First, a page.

Politics

More Women Can Now Get Plan B

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Old enough to see an R rated movie? Then you’re now old enough to get the morning after pill over-the-counter. Today the FDA announced the Plan B contraceptive will be made available to anyone 17 or older without a prescription. This is in response to a recent federal court ruling which criticized the executive branch’s handling of the controversial pharmaceutical.

The change isn’t huge. The previous age for over-the-counter purchase was 18. But do not doubt that the Obama administration will not have the problems with this rule that the Bush administration had. Many abortion opponents consider the morning-after-pill to be no different than an abortion and Bush was sympathetic to those worries. Obama, on the other hand, is decidedly liberal on the abortion issue.

Of course, much of the debate comes down to when you think life begins. Is it fertilization? Implantation? The moment of “quickening” notoriously laid out in Roe v. Wade? For some people, the matter is clear-cut. After fertilization or even after potential fertilization, any interference is immoral. For others, the woman’s rights supersede the right of the unborn up to and, in some instances, beyond the point of viability outside the womb. But I think, for most people, the issue is not so clear cut.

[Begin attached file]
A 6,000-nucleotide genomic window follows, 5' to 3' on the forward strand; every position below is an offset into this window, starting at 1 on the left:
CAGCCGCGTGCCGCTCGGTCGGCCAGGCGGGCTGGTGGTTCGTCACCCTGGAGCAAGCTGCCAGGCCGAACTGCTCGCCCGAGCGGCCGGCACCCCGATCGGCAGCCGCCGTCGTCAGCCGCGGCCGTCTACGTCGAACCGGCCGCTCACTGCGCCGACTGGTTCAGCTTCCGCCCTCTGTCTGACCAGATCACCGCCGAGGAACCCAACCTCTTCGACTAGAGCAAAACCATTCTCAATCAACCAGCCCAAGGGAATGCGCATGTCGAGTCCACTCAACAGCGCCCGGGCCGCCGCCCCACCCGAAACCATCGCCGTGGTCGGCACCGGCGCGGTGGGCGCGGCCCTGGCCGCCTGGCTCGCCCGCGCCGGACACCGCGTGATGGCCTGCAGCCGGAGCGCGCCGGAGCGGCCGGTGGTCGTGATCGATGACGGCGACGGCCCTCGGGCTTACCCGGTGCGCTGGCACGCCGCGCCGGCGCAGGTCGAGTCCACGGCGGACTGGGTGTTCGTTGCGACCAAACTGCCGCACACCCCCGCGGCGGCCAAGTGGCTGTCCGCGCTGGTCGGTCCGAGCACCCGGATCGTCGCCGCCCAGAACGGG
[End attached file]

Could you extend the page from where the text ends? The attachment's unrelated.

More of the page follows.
My views on abortion are complex and too complicated to effectively describe in a blog post. But I will say that I support Plan B contraceptive. Mistakes happen, either out of foolish moments of passion or failure of other contraceptive devices. Plan B allows for otherwise responsible people to remain responsible and not have a child they don’t want or can’t care for. It’s not perfect. But doing nothing and waiting to see if pregnancy results creates even greater problems and deeper moral dilemmas. It’s easy to draw bright lines, but it’s not always what’s best for a responsible society.

Now, if you are adamant that life begins at the moment of fertilization and that doing anything to inhibit implantation is morally reprehensible, then there’s nothing I can say. But if you believe that preventing unwanted pregnancies necessitates certain compromises, then over-the-counter Plan B is a reasonable policy. At least that’s my conclusion.